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What Flexibility Does Gerald Hodges Give the Vikings?

The outside linebacker pick for the Vikings, Gerald Hodges, gives the Vikings a few options at linebacker.

Justin K. Aller

Gerald Hodges, a linebacker who may best be fit as a weakside linebacker in a 4-3 defense, was the Vikings' pick at #120 in the fourth round. With a glaring need at middle linebacker, Hodges could play inside with his experience as a safety serving as a deep option on Tampa-2 downs or stay outside while allowing Erin Henderson's experience and familiarity spearhead the defensive effort.

Hodges comes from "Linebacker U," a school that is well known for producing NFL-ready linebackers, the most famous of which might be Jack Ham. More recently, Navorro Bowman, Sean Lee, Dan Conno, Paul Posluzny, Tamba Hali and Cameron Wake have all been PSU products.

Hodges weighs in at 6'1" 243 pounds and gained weight as a result of a move from safety to linebacker his freshman season. His best asset is quick read-react ability that allows him to quickly fill in gaps and sort through traffic. As a pass defender, he can track the ball well and maintain balance, and is known for winning the positioning battle.

With that comes some ability to blitz from the edge, and Hodges' ability to move around the field likely was a determining factor in his pick. His bulk and ability to meet up with lead blockers also gives him strong-side linebacking ability, but he plays with a weak-side linebacker's instincts. More than that, he doesn't shed blockers as well as he might want to in order to play the Sam position, although he does play with some good technique when meeting a pulling lineman or fullback, correctly bending his knees and keeping his hands active.

Unfortunately, Hodges doesn't play with the level of physicality as his more well-known predecessors and will need to learn to drive through his tackles. Otherwise, Hodges is well-known for having excellent tackling technique, keeping his head up and wrapping well. He needs to improve his tackling angles, but they aren't a huge issue. He doesn't always hit his coverage drops with the appropriate depth and that may limit his options. Beyond that, his ability to track the ball well doesn't always translate into good zone play against specific receivers and will need to bone up on his burst to the ball and passing angles.

At the combine he impressed observers with his coverage ability, and may have allayed concerns about depth on drops, displaying the best coverage instincts of the gathered linebackers, a great backpedal, smooth hips and excellent work in transition. The Nittany Lions had him man up one-to-one against tight ends and running backs and he performed admirably, making him a potentially better coverage guy than his zone issues may imply. Certainly it means he could cover the seam and play with smart form. His ability to read the quarterback, however, means he has excellent upside as a zone defender.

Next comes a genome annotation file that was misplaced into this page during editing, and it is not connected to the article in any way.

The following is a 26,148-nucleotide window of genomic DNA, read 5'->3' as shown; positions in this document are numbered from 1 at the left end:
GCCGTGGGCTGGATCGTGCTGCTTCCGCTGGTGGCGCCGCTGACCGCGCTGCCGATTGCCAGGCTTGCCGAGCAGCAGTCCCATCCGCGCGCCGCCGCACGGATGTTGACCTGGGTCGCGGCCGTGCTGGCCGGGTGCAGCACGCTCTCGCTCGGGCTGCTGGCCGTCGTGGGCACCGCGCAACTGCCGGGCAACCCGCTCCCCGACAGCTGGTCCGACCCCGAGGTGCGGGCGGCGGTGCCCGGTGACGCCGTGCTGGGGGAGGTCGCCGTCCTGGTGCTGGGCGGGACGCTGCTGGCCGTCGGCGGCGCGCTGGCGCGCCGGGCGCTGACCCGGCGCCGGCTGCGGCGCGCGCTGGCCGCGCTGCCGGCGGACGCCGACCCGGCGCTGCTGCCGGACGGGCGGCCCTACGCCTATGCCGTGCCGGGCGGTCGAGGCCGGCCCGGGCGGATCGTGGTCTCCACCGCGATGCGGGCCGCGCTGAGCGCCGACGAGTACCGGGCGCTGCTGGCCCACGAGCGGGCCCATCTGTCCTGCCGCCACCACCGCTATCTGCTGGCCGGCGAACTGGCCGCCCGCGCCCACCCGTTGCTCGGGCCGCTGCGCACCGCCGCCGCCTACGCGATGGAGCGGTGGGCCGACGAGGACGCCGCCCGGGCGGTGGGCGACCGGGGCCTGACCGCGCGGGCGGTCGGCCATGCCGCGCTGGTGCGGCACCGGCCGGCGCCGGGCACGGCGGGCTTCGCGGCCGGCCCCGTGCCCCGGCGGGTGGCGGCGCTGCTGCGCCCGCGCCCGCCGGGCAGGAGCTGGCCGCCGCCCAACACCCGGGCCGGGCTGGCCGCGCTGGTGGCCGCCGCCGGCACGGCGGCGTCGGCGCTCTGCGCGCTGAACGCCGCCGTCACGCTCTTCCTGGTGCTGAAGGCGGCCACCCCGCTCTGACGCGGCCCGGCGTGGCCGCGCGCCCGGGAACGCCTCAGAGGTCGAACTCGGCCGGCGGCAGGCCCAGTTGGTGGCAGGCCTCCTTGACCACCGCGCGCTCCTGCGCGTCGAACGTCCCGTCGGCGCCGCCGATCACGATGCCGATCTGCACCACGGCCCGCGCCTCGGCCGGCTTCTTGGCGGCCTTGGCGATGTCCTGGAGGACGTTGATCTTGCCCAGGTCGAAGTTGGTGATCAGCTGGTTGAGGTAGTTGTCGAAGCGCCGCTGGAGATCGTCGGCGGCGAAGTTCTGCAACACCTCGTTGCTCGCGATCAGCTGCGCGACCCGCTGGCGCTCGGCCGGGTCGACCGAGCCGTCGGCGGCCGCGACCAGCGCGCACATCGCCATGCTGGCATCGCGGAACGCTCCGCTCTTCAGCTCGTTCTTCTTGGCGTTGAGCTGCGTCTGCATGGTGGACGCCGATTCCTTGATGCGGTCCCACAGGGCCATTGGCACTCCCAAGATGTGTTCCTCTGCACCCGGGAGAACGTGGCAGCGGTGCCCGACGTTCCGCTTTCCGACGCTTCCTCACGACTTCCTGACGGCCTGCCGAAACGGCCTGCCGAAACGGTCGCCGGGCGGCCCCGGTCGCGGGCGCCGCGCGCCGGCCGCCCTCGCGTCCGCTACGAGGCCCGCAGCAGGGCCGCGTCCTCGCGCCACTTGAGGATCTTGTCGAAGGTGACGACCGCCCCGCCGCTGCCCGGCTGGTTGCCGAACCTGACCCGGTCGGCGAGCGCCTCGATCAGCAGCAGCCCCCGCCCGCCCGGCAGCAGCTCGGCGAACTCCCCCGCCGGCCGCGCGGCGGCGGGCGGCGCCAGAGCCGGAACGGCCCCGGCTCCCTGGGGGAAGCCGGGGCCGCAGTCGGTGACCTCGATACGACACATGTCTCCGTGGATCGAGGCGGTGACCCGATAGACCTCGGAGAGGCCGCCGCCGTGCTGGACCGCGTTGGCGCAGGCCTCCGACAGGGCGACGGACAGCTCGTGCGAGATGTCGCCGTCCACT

He can on occasion get caught up reacting to play action passes and other play fakes and doesn't always have the recovery speed to get back into position. His work containing on the outside is a bit difficult as he's a little impatient, but his move to work downhill to the ballcarrier will translate better in the NFL than it does in college.

All of these qualities speak to the ability of the Vikings to potentially move Erin Henderson to the middle linebacker position or let the former safety take the reins and man the position from day one. More likely, however, Henderson's familiarity with the offense and experience at middle linebacker will allow the Vikings to move Henderson inside and keep Hodges and Greenway on during nickel downs.

A major in Rehabilitation Services, the true senior entered Penn State as the 4th overall outside linebacker in the nation, as determined by He finished his senior year with 109 tackles, 8.5 of them for a loss and one sack. He also recorded 9 pass deflections and two interceptions while also forcing one fumble.

Explosive measurables speak to his talent, with a 35 inch vertical jump and a broad jump of 119 inches—eyepopping for a linebacker. His 40-time of 4.78 is neither encouraging nor discouraging, although his movement through traffic and aroudn the field is adequate anyway.

Hodges leaves Penn State with a few accolades, including back-to-back Defensive Player of the Week awards from the Big Ten and was a Butkus award semifinalist. Of note, he also returned kicks and a punt against the Ohio Bobcats, although was none too impressive.

Gerald Hodges can provide value as a middle linebacker, weakside linebacker or even strongside linebacker in a pinch. The versatility that the quick former safety can provide makes him an intriguing choice and fits the theme of defensive flexibility the Vikings have been pursuing with the Xavier Rhodes pick this year and the investment in bigger, faster man coverage corners overall. Expect the defense to vary its looks even more than last year and move away from the stale Tampa-2 looks they saw when Pagac last coordinated the defense.